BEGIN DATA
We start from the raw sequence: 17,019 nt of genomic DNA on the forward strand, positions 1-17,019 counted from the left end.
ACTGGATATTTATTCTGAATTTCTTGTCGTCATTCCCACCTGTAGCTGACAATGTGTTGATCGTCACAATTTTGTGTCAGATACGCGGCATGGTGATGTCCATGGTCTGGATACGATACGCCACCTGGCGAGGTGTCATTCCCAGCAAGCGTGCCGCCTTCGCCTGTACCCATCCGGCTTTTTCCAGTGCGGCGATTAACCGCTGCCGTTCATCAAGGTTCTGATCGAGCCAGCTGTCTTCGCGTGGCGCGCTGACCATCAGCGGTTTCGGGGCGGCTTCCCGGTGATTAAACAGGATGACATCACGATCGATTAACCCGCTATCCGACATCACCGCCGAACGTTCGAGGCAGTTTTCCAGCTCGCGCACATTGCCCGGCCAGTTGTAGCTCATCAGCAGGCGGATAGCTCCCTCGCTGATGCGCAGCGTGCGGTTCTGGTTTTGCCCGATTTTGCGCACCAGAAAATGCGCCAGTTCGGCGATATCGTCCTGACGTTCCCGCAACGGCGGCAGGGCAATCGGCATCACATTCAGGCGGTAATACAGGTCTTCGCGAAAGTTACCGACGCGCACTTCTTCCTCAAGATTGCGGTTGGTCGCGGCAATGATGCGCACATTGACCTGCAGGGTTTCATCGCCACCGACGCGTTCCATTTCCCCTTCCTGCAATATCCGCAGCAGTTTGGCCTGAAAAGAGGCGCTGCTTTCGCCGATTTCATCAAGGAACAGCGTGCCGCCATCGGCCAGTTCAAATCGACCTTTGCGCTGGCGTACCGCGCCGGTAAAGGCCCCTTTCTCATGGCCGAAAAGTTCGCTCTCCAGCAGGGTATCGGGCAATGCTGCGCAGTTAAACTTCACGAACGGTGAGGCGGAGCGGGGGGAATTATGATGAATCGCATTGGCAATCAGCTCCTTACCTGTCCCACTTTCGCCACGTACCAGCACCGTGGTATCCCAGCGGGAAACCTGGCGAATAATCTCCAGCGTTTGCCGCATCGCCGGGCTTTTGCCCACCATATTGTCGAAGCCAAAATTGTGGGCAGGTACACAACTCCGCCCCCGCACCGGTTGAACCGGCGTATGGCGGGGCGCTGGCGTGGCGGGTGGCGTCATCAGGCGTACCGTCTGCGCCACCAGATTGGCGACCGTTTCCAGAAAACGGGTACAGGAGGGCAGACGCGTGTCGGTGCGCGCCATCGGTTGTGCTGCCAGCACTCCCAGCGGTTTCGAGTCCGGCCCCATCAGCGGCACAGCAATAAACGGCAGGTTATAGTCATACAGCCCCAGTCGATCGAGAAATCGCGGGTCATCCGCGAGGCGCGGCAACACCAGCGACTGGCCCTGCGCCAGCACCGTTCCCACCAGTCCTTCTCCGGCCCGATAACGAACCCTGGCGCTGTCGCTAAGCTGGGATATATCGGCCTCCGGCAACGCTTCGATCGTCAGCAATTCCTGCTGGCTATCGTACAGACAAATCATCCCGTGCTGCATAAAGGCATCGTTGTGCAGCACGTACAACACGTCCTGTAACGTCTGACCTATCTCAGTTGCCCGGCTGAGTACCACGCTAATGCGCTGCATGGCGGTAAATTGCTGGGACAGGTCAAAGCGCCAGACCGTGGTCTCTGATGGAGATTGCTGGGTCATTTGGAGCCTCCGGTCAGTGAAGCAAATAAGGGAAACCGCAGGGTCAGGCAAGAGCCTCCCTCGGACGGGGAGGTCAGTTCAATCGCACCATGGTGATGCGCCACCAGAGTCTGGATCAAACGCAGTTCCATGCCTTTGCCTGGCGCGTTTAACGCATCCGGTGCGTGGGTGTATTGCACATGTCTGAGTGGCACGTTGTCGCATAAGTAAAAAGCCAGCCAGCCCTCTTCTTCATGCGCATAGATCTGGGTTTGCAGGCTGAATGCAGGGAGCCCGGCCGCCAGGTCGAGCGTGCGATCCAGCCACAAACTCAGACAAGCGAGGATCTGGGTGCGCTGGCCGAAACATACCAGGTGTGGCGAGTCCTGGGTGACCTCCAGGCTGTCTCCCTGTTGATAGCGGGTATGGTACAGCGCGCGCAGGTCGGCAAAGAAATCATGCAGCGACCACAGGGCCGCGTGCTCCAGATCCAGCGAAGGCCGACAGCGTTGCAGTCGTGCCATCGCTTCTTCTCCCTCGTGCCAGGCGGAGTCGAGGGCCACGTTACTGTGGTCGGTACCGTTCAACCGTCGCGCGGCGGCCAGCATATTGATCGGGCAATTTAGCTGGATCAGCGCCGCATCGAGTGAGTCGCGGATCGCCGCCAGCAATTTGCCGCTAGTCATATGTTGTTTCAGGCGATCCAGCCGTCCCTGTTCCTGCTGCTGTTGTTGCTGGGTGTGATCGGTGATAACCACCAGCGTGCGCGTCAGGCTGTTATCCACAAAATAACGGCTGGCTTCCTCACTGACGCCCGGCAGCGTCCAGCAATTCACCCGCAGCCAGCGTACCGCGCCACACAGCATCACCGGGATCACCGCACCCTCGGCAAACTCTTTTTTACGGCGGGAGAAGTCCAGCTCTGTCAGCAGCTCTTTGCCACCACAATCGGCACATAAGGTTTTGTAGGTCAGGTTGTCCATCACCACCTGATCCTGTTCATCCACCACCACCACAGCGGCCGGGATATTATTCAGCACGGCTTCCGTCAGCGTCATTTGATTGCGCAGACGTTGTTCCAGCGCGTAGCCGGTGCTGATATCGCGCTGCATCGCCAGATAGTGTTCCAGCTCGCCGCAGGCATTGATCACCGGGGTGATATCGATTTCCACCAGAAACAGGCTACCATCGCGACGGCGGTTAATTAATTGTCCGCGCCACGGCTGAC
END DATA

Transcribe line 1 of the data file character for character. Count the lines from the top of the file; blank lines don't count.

We start from the raw sequence: 17,019 nt of genomic DNA on the forward strand, positions 1-17,019 counted from the left end.